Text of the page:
Lady Bulldogs draw Vandy in SEC women’s tourney

When 14 teams come to Gwinnett Arena this week to begin the 2014 celebration of SEC women’s basketball, there will be few givens.

A top-seeded South Carolina team that looked dominant during the regular season finished with a lackluster 73-61 loss at No. 2-seed Tennessee (24-5) on Sunday, trailing start to finish, and that gave several teams new hope in the postseason tourney. It was only the second conference loss for the Lady Gamecocks, who had clinched the regular-season title.

It was a similar Sunday finish to last season. After clinching the SEC regular-season title, Tennessee went on the road and lost to 2011-12 SEC champ and preseason favorite Kentucky. This year, Tennessee was the defending regular-season champ and preseason favorite that closed the regular season by beating the team that had wrapped up the conference championship.

“We’re a lot more efficient basketball team than we displayed,” South Carolina coach Dawn Staley said. “We will learn from this.”

Teams that now see an opening include No. 3-seed Texas A&M (23-7) and No. 4-seed Kentucky (22-7). Those teams met a season ago in the SEC tourney finale at Gwinnett Arena, with Texas A&M winning in its first season in the league.

That stopped a nine-year domination of the event by either Tennessee or Vanderbilt. In fact, those two teams have combined to win 18 of the past 22 SEC women’s tournaments.

For the ninth-seeded Georgia Lady Bulldogs (19-10), the tournament represents a shot at salvaging a disappointing season that saw them finish in a group of five teams at 7-9 in the league. It won’t be an easy road. They will meet eighth-seeded Vanderbilt (18-11) to get Thursday’s games underway at noon. The winner of that game will play the top-seed Lady Gamecocks at noon Friday.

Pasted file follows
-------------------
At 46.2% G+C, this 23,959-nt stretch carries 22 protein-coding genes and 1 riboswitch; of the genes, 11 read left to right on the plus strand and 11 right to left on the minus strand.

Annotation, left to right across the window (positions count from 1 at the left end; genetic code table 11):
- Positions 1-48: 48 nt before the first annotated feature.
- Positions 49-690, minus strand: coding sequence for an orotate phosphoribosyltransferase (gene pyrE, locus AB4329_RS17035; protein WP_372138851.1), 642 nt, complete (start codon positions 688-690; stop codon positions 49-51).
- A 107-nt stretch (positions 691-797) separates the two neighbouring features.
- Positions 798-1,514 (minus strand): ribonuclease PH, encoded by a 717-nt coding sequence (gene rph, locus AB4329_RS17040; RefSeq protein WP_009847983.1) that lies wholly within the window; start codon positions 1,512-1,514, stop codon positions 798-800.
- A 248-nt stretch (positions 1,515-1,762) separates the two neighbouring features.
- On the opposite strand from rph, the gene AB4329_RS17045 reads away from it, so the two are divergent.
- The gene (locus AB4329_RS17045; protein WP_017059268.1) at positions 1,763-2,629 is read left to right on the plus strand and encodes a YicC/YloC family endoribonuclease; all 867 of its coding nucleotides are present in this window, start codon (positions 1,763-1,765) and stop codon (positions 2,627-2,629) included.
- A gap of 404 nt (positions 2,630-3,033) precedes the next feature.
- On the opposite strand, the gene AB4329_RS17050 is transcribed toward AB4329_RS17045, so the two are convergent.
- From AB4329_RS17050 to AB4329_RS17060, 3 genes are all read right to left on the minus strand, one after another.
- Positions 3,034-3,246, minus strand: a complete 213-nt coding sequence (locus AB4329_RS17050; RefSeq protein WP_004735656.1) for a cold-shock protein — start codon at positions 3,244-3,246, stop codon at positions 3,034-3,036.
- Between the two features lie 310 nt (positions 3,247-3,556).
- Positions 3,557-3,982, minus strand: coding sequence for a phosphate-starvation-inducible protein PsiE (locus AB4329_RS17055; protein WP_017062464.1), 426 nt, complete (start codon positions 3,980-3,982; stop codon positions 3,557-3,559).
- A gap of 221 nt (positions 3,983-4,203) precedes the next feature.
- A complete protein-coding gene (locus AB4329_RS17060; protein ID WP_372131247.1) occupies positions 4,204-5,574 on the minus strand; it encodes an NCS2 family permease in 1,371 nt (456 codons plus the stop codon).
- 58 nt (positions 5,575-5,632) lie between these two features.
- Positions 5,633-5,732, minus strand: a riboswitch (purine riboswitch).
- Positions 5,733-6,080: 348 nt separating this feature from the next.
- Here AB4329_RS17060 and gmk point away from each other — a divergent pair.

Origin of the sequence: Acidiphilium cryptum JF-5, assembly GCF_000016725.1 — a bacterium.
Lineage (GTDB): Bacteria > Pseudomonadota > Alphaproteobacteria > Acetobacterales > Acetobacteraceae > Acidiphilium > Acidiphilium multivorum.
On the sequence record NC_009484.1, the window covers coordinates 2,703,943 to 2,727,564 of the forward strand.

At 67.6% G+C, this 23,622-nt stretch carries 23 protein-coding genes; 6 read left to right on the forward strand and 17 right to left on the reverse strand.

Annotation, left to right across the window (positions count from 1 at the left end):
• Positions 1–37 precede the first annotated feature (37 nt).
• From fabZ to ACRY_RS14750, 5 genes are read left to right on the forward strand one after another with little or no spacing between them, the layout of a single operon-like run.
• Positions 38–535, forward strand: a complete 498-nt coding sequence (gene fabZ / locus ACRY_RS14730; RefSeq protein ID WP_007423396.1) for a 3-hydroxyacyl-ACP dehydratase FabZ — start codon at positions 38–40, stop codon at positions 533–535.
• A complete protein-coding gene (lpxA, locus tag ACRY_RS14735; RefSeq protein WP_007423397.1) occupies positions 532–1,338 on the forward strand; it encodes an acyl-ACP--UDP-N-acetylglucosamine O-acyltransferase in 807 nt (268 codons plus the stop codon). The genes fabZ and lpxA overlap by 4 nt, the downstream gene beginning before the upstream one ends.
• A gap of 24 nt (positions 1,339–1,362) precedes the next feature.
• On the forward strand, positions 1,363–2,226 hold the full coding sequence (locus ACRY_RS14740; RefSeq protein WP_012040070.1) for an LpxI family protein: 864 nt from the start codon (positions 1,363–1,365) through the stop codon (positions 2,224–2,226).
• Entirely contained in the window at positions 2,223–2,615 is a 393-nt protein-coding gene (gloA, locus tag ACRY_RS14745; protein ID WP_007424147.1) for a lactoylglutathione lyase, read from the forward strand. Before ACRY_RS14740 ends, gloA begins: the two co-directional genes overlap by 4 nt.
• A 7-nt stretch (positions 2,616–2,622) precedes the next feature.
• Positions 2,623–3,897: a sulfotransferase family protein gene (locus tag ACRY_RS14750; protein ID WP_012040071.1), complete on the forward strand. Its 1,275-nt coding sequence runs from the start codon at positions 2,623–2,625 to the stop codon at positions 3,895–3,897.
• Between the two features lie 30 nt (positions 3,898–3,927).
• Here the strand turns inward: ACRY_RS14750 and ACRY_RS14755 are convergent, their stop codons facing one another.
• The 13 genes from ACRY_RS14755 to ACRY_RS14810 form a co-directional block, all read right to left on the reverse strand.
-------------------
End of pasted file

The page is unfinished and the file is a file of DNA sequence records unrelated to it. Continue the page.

“The competitiveness of our league is illustrated perfectly in the final standings. I doubt that anyone would have believed prior to the season that this type of finish was possible,” Georgia coach Andy Landers said of the league’s parity. “It’s no secret that (Vandy) has been driven by excellent guard play so we’ll be challenged in that regard.”

The women’s tournament no longer is the event that the legendary Pat Summitt dominated as Lady Vols coach with 16 SEC tourney titles. Even the top four seeds this season aren’t guaranteed an easy trip into Saturday’s semifinals. The league has perhaps the most parity of any in the country with 11 teams claiming 17 or more regular-season victories, and four teams ranked in the top 17.

“It’s huge for us,” Tennessee coach Holly Warlick said of the victory heading into the tourney. “We talked a lot about seeding for the SEC tournament, talked a lot about seeding for the NCAA tournament. We thought it was really important for us to go out and make a statement.”

The tourney begins Wednesday night when No. 13 Mississippi State (18-12) plays No. 12 Missouri (17-12) at 6 p.m. and No. 11 Arkansas (19-10) plays No. 14 Ole Miss (11-19) at 8:30 p.m.

Then Thursday, the serious competition begins. Two days with four games each beginning at noon and running till nearly midnight.

After Georgia opens Thursday play, fifth-seeded Florida (18-11) plays the Mississippi State-Missouri winner at 2:30 p.m., No. 7 Alabama (14-15) plays No. 10 LSU (18-11) at 6 p.m., and No. 6 Auburn (14-15) meets the Arkansas-Ole Miss winner at 8:30 p.m.

The top four seeds have byes until Friday. Saturday’s semifinals are at noon and 2:30 p.m., and Sunday’s title game will be at 3:30 p.m.

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